The proverb says, Don’t judge a book by its cover, but whoever dreamed that one up can’t have been working in the publishing industry. It might be an indictment of human shallowness, but you can’t help first impressions. You will not judge a book by its cover once you’ve read it, of course; but first you have to be enticed to pick it up in the first place. Always, and not just in modern times, publishers have known this and expended great effort on making their books look attractive at very first glance.
Ideas of what constitute attractive of course have varied over the ages but it is interesting to see some themes are recur again and again. Gold-embossed titles, for instance; we might think of that as a modern phenomenon but in the 19th century every self-respecting book had gold embossing. Fancy typescript’s another. One thing that has changed a lot though, at least in English-speaking countries, is the changing attitudes towards illustration on the cover. Nineteenth-century books are often profusely illustrated inside but the cover is mostly patterns and designs, often sumptuously presented on fine leather binding, with gold embossing and all. But the only covers that were illustrated with actual scenes or people were the cheap throw-away jobs printed on flimsy paper—penny dreadfuls and chapbooks, and the like. In the early to mid twentieth century, illustration on a cover was still often associated with cheap—with pulp fiction, if you like. If you wanted literary, you had to go for fairly plain covers. Elegant, maybe, but plain. This is something that is still quite a common thing in some countries, such as in France, where novels reckoned to be literary are still published in restrained wrappers, on very good stiff paper(not hardback, though) with little decoration, except maybe a border, and the author’s name and title of the book in elegant typescript. But in English-speaking countries, that rule has quite gone out of the window, and bookshop shelves are a push-and-shove gallery of the bold, the beautiful, the soft-focus, the looked-like-a-good-idea-at-the-time and the frankly lurid. Drawings, paintings, photographs, graphics of all kinds jostle for our attention. In fact the restrained unillustrated cover is so rare these days that it’s commented on as though it were a quirky experiment!
For a writer, that first impression readers get when they see your book is of course vitally important too. But there’s another even more important consideration: what does the cover say about your book? Not just its Pick me, Pick me qualities, but whether it expresses what you feel to be the essence of your lovingly-crafted work. There’s nothing worse than being handed a cover which clearly demonstrates that the designer has no idea what your book’s about, or its emotional tone: and if that’s the case, that’s probably because the publisher has either not briefed them properly, or worse still, has completely missed the point about your book. Fights over covers are very common! (As well as secret dismay that isn’t expressed until it’s too late.) For if your prospective reader gets the wrong idea about your book from its cover—even if that cover, as a picture, objectively looks great—then you might have lost that reader for future books. Worse still, you might have lost the reader you really wanted to reach, the kind who would have enjoyed your book if only they’d not been put off by the cover! That’s what authors often think, anyway, whether that’s true or not. It’s hard not to. The cover is the face your book wears to the world, after all. And here’s an interesting conumdrum—no cover on earth is going to save a boring book that readers dislike, that’s for sure. But there’s no such opposite guarantee. A boring cover might sink a good book, because not only will readers not pick it up in the shop, reviewers might also not notice it. That’s why emotions run so high over the issue.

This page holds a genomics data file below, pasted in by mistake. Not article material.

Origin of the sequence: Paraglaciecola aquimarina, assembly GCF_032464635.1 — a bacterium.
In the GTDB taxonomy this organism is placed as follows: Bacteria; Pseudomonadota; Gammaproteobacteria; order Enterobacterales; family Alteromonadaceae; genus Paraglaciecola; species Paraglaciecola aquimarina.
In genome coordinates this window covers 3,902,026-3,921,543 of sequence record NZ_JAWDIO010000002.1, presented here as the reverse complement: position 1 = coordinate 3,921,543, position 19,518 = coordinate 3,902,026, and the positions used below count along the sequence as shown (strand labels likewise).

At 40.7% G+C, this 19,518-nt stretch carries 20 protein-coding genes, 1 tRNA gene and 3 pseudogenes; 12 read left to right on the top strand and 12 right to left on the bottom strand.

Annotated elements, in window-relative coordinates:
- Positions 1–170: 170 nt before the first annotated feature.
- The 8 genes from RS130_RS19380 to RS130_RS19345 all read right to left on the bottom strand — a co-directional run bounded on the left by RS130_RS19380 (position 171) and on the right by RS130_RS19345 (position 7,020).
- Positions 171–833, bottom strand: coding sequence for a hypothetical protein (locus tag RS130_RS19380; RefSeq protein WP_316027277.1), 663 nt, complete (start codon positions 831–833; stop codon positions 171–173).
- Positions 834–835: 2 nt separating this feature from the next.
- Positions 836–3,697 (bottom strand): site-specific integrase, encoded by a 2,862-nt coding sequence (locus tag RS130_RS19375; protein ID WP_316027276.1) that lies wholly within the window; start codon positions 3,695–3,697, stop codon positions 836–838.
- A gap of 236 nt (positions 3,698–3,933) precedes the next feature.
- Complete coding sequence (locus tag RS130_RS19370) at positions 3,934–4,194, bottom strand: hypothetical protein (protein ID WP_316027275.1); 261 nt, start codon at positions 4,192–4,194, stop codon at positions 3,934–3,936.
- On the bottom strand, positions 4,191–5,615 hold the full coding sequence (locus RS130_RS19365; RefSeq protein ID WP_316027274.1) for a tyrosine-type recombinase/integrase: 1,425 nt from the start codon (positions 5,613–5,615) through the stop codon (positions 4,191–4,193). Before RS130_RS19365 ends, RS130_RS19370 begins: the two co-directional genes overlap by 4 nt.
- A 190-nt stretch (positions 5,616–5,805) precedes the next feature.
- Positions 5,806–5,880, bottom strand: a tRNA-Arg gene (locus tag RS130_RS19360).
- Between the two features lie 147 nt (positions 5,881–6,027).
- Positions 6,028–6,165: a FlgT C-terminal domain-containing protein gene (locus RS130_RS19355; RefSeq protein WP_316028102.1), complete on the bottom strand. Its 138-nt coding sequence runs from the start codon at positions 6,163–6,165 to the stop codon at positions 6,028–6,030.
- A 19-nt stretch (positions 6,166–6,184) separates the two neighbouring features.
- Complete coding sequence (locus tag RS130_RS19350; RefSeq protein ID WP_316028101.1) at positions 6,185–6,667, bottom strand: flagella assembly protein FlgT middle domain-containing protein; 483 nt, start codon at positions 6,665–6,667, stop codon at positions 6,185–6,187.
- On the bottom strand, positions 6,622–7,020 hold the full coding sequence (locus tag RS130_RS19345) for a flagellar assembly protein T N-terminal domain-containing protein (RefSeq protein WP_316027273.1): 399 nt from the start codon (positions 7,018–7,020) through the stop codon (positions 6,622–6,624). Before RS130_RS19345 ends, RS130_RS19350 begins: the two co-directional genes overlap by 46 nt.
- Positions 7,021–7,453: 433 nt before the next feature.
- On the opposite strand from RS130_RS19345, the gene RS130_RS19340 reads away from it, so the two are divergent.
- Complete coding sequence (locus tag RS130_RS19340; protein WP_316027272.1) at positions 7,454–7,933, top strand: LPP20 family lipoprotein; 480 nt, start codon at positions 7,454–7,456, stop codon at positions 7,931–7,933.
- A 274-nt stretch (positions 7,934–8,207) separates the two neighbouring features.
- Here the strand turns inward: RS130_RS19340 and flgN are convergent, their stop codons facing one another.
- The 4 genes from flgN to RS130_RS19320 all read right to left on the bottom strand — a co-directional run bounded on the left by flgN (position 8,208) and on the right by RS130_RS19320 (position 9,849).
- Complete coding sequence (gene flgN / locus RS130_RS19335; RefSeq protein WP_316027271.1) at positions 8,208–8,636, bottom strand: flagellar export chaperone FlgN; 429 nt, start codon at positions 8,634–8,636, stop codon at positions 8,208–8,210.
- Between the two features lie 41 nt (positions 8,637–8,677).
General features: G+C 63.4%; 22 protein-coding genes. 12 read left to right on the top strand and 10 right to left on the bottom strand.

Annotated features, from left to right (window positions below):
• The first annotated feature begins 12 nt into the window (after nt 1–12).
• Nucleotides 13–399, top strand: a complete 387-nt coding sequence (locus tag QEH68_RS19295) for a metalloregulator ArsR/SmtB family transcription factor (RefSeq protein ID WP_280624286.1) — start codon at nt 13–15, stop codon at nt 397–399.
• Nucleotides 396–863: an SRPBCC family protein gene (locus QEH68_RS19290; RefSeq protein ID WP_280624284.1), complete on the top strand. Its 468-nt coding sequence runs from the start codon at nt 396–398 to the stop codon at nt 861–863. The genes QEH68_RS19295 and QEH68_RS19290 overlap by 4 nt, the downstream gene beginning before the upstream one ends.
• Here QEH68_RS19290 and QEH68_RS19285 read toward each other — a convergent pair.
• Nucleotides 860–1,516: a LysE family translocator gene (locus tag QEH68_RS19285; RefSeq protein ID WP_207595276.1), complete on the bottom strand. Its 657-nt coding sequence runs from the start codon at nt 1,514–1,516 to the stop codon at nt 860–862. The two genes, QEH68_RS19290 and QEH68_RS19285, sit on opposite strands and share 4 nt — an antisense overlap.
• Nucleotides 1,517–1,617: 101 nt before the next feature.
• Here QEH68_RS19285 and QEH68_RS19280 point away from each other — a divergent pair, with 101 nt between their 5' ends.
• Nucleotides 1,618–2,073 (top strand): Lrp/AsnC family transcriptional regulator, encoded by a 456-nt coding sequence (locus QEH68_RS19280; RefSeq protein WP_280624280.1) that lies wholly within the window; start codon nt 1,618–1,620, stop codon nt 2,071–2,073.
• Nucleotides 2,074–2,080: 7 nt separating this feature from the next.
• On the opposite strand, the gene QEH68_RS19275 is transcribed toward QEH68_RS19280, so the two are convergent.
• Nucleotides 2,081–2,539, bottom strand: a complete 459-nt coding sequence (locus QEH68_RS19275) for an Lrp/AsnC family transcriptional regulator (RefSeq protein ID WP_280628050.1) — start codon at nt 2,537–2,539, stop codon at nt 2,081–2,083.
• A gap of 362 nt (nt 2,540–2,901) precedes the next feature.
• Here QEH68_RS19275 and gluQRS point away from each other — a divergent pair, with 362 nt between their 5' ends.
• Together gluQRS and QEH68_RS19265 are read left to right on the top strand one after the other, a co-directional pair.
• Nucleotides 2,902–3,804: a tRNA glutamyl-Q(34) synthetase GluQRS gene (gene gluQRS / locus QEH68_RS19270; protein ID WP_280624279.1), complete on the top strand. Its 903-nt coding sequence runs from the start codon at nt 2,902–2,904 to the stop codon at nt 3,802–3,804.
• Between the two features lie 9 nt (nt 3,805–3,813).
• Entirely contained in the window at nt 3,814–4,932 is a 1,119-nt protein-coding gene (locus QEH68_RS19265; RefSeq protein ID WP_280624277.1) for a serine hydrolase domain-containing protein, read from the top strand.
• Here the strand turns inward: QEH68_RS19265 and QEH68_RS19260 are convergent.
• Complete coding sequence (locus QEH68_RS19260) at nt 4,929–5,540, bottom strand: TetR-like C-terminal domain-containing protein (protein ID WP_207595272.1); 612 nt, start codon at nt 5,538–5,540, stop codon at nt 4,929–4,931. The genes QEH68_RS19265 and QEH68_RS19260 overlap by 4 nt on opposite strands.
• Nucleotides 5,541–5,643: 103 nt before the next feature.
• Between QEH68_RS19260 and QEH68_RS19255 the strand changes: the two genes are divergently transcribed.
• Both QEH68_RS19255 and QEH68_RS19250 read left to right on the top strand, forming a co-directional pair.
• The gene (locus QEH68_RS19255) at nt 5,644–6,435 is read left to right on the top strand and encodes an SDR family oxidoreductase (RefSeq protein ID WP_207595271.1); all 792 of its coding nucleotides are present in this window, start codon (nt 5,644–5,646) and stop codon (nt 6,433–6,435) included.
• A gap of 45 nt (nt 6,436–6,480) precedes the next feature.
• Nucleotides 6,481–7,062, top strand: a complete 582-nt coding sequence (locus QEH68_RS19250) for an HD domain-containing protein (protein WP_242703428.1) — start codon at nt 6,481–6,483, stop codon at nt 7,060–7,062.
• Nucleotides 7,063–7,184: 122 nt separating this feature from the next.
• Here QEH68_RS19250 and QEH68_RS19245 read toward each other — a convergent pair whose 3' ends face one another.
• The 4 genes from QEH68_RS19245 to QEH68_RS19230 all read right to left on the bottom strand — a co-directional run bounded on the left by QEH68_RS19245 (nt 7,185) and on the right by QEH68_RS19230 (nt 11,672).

It’s really interesting too to look at different editions of a book, when different covers are used, because these will often express different aspects of the story, or the atmosphere, as well as the cultural differences of the markets into which the books are released. I’ve had that experience a few times, the most recent being with my historical YA novel, The Madman of Venice. The three covers are above: The first was the original UK and Australian edition, published by Hodder Children’s Books in 2009; the second, the hardback US edition, published by Random House US in 2010; the third, the soon-to-be-released US paperback edition, also by Random House US, which will appear in April this year. The wonderful thing for me is that, very different though they are, these covers have each accurately focussed on a particular aspect of the novel whilst also not losing touch with who that particular edition was aimed at.
So, looking at the UK/Australian cover: this was for a first edition paperback printing (hardback
printing is a rarity in children’s publishing in both markets these days) and to me, with its bold, simple graphics, it has chosen to focus on the mystery elements of the novel, with the mask obviously being a reference to Venice. This focus can attract both adult buyers(librarians, teachers) as well as young readers. The hardback US edition, with its elegant reproduction of a 17th century painting of Venice, highlights the historical aspects of the novel, and is definitely aimed at adult buyers—mainly librarians, I suspect. And the new US paperback edition, with its beautiful lush cover, clearly focusses on the romantic, the intriguing and exotic—all of which appeal directly to the hearts of teenage readers.
And if I’m asked to choose my favourite? Well, I know that age 13 or 14, the third is the one that would have made me save up my pocket money till I could buy it. And though I like all three, there’s enough of the teenage girl left in me to be left dreamy in front of that one.